Easy winner. Why anyone (who doesn't already have Nikon or Canon lenses) would buy this Canon for $500 more than the Nikon would need to think twice. I can see why the Nikon is selling so much better than the Canon, at least on Amazon.
Both about the same weight. Both feel nice in the hand. Canon possibly slightly more comfortable if you have bigger hands. Nikon maybe more comfortable with smaller hands. Both are fine though.
Nikon wins with USB 3.0. Skipping the card reader altogether by just plugging in the camera to the computer is convenient. Also the transfer speed is much much faster than Canon's older USB 2.0. This saves a lot of time.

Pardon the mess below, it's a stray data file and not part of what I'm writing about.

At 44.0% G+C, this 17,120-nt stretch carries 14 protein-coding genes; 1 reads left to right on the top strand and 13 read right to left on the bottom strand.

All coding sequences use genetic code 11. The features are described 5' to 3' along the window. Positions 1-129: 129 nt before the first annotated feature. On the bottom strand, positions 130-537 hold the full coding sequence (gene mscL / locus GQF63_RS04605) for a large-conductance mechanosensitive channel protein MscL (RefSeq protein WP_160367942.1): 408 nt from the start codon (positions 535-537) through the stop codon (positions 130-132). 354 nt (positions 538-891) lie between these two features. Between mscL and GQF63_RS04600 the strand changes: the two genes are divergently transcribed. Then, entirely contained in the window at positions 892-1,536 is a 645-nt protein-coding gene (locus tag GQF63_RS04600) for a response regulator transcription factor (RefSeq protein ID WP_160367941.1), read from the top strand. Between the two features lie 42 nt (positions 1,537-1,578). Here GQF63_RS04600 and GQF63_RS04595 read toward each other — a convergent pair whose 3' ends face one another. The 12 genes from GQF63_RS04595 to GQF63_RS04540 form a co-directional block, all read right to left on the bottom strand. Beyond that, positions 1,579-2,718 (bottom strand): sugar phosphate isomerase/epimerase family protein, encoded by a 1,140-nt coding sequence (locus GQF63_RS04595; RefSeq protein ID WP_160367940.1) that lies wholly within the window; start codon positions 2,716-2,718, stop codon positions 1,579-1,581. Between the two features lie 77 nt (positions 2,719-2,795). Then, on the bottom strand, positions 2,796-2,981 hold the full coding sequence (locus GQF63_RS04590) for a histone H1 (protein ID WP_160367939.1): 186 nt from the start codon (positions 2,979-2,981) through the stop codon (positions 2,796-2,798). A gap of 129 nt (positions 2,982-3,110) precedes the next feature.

Canon has slightly better screen in direct sunlight (LCD facing up towards the sun). Nikon is better when the LCD is not directly facing the sun. Nikon's screen is crisper and more 3D like.
My last day of shooting was in a light mist/drizzle. I was shooting both cameras again for about 20 minutes when the Canon 5D mkIII developed some fogging inside the viewfinder screen. I could not wipe it away as it seemed to be inside the camera. I could no longer take pictures normally without live view. Nikon didn't have this problem and I continued to shoot the rest of the day with the Nikon in the same wet conditions without issue. I had planned to shoot at least 2 weeks with both cameras so this was definitely a bummer.
Both Canon and Nikon's 24-70 2.8 lenses are great. I would say the Canon 24-70 2.8 is just a tad faster on focus. Nikon is slightly sharper in the corners. Both Nikon and Canon seem to have a very comparable lens assortment (although my wallet won't be happy buying so many new lenses!)